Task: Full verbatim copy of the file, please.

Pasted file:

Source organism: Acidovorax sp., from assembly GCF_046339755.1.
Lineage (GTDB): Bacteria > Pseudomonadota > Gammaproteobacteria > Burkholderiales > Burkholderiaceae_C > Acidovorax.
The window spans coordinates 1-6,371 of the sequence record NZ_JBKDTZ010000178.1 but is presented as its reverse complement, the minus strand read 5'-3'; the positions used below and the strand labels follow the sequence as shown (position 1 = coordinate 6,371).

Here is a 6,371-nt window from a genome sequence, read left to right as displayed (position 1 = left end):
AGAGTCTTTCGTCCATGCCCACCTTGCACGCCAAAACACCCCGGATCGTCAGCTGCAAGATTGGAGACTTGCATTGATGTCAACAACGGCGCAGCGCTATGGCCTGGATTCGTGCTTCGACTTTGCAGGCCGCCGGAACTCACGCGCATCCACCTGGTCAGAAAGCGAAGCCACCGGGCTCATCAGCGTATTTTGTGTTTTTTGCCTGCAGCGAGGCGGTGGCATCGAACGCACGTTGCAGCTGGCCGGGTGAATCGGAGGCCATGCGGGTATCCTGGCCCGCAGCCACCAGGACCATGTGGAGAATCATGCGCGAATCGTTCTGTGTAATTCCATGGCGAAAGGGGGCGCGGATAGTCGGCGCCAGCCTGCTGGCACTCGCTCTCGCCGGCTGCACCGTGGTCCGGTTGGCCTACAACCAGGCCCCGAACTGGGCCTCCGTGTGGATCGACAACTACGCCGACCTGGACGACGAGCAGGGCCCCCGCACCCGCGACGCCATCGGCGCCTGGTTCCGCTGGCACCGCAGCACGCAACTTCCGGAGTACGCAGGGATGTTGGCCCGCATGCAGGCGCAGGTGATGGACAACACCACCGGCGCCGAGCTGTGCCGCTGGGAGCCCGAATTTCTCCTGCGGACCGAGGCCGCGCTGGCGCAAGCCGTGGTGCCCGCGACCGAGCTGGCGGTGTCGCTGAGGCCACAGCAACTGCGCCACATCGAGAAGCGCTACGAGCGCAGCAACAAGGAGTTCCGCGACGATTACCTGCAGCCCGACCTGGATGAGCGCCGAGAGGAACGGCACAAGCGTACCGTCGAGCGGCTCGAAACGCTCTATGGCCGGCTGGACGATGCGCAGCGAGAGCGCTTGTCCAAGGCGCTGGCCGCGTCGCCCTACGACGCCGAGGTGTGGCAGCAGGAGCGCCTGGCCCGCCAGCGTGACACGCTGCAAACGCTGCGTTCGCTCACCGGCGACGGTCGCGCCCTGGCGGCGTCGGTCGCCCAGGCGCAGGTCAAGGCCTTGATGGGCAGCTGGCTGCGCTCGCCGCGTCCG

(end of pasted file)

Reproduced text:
Source organism: Acidovorax sp., from assembly GCF_046339755.1.
Lineage (GTDB): Bacteria > Pseudomonadota > Gammaproteobacteria > Burkholderiales > Burkholderiaceae_C > Acidovorax.
The window spans coordinates 1-6,371 of the sequence record NZ_JBKDTZ010000178.1 but is presented as its reverse complement, the minus strand read 5'-3'; the positions used below and the strand labels follow the sequence as shown (position 1 = coordinate 6,371).

Here is a 6,371-nt window from a genome sequence, read left to right as displayed (position 1 = left end):
AGAGTCTTTCGTCCATGCCCACCTTGCACGCCAAAACACCCCGGATCGTCAGCTGCAAGATTGGAGACTTGCATTGATGTCAACAACGGCGCAGCGCTATGGCCTGGATTCGTGCTTCGACTTTGCAGGCCGCCGGAACTCACGCGCATCCACCTGGTCAGAAAGCGAAGCCACCGGGCTCATCAGCGTATTTTGTGTTTTTTGCCTGCAGCGAGGCGGTGGCATCGAACGCACGTTGCAGCTGGCCGGGTGAATCGGAGGCCATGCGGGTATCCTGGCCCGCAGCCACCAGGACCATGTGGAGAATCATGCGCGAATCGTTCTGTGTAATTCCATGGCGAAAGGGGGCGCGGATAGTCGGCGCCAGCCTGCTGGCACTCGCTCTCGCCGGCTGCACCGTGGTCCGGTTGGCCTACAACCAGGCCCCGAACTGGGCCTCCGTGTGGATCGACAACTACGCCGACCTGGACGACGAGCAGGGCCCCCGCACCCGCGACGCCATCGGCGCCTGGTTCCGCTGGCACCGCAGCACGCAACTTCCGGAGTACGCAGGGATGTTGGCCCGCATGCAGGCGCAGGTGATGGACAACACCACCGGCGCCGAGCTGTGCCGCTGGGAGCCCGAATTTCTCCTGCGGACCGAGGCCGCGCTGGCGCAAGCCGTGGTGCCCGCGACCGAGCTGGCGGTGTCGCTGAGGCCACAGCAACTGCGCCACATCGAGAAGCGCTACGAGCGCAGCAACAAGGAGTTCCGCGACGATTACCTGCAGCCCGACCTGGATGAGCGCCGAGAGGAACGGCACAAGCGTACCGTCGAGCGGCTCGAAACGCTCTATGGCCGGCTGGACGATGCGCAGCGAGAGCGCTTGTCCAAGGCGCTGGCCGCGTCGCCCTACGACGCCGAGGTGTGGCAGCAGGAGCGCCTGGCCCGCCAGCGTGACACGCTGCAAACGCTGCGTTCGCTCACCGGCGACGGTCGCGCCCTGGCGGCGTCGGTCGCCCAGGCGCAGGTCAAGGCCTTGATGGGCAGCTGGCTGCGCTCGCCGCGTCCG